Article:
Monday, April 19, 2010
April 19, 2010
This graph shows the prevalence or the percent of people with hepatitis C in Egypt and in other parts of the world. The red column, Egypt, shows just how much higher HCV is in Egypt than anyplace place else in the world. There have been a number of explanations for this unusual epidemic, but what is important now is to prevent on going transmission of this virus in Egypt. That is, people in Egypt who do not have HCV are getting infected. This has lead to a lot of consternation about how people are being infected by HCV in Egypt. We know that HCV is a blood borne virus just like HIV that causes AIDS. We also know that unlike HIV, HCV is not spread by sex, at least not to any significant extent. The World Health Organization and the US Centers for Disease Control both agree that sex rarely if ever plays a role in the spread of HCV.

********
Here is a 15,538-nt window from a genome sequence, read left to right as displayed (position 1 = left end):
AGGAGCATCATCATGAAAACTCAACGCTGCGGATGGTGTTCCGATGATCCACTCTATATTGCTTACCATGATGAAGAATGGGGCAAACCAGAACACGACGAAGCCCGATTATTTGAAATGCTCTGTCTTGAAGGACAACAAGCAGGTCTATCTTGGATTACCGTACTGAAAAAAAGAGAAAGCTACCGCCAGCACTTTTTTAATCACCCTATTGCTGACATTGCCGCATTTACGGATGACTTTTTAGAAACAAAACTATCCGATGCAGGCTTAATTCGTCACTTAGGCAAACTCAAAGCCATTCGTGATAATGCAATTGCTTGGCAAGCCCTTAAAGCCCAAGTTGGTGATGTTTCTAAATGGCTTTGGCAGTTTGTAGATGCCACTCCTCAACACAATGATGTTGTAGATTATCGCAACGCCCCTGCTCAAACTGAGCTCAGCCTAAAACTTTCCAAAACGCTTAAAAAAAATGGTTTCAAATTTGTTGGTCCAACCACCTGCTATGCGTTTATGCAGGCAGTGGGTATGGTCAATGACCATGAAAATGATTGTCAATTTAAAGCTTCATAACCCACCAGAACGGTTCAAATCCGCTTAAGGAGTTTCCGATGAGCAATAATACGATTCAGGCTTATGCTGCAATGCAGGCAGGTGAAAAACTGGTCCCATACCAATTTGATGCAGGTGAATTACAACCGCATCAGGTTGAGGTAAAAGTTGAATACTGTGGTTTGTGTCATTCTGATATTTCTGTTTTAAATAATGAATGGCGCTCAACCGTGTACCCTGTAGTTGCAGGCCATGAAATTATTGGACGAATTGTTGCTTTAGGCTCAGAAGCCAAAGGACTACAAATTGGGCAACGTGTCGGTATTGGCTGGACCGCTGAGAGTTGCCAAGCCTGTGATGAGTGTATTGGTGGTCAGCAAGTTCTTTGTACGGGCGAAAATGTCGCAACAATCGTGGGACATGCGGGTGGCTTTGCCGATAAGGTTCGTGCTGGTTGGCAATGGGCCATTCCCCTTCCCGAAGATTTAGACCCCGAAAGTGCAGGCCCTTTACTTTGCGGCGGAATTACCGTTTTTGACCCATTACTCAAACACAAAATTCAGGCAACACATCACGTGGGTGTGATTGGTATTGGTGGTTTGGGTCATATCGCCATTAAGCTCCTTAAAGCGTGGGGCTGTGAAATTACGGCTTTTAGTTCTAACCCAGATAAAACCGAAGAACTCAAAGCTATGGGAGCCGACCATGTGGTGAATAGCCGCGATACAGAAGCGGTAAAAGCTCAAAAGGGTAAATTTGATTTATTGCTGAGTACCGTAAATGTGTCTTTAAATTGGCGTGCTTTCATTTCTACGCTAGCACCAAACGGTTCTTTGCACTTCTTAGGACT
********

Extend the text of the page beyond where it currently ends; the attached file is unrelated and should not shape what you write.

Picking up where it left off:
Blood Borne Virus
HCV is just one of many blood borne viruses. Preventing the spread of these viruses begins with health and dental care providers. For example, blood for transfusion has to be screened for HCV. In Egypt, all blood donors are screened for HCV and other important infections. HCV contaminated blood supply was a global problem before 1992. Before 1992, there was no laboratory method to test for HCV. Since 1992, blood transfusions in Egypt no longer play a role in infecting people and spreading the virus in the country.
Let’s try to understand how then an individual might become infected. First for infection to occur they would have to be exposed to blood. Specifically, they would have to be exposed to blood that had come from a person who was infected with HCV. Moreover, this blood would have to be on an object that could pierce or cut the skin or other membranes of the human body.
The most obvious place this can happen is within the health or dental care system. This is the place where an average ordinary Egyptian is most likely to be exposed to blood.
More about HCV transmission, exposure to blood, and how to prevent or protect yourself (if you are an Egyptian) from HCV infection in the next blog on HCV in Egypt.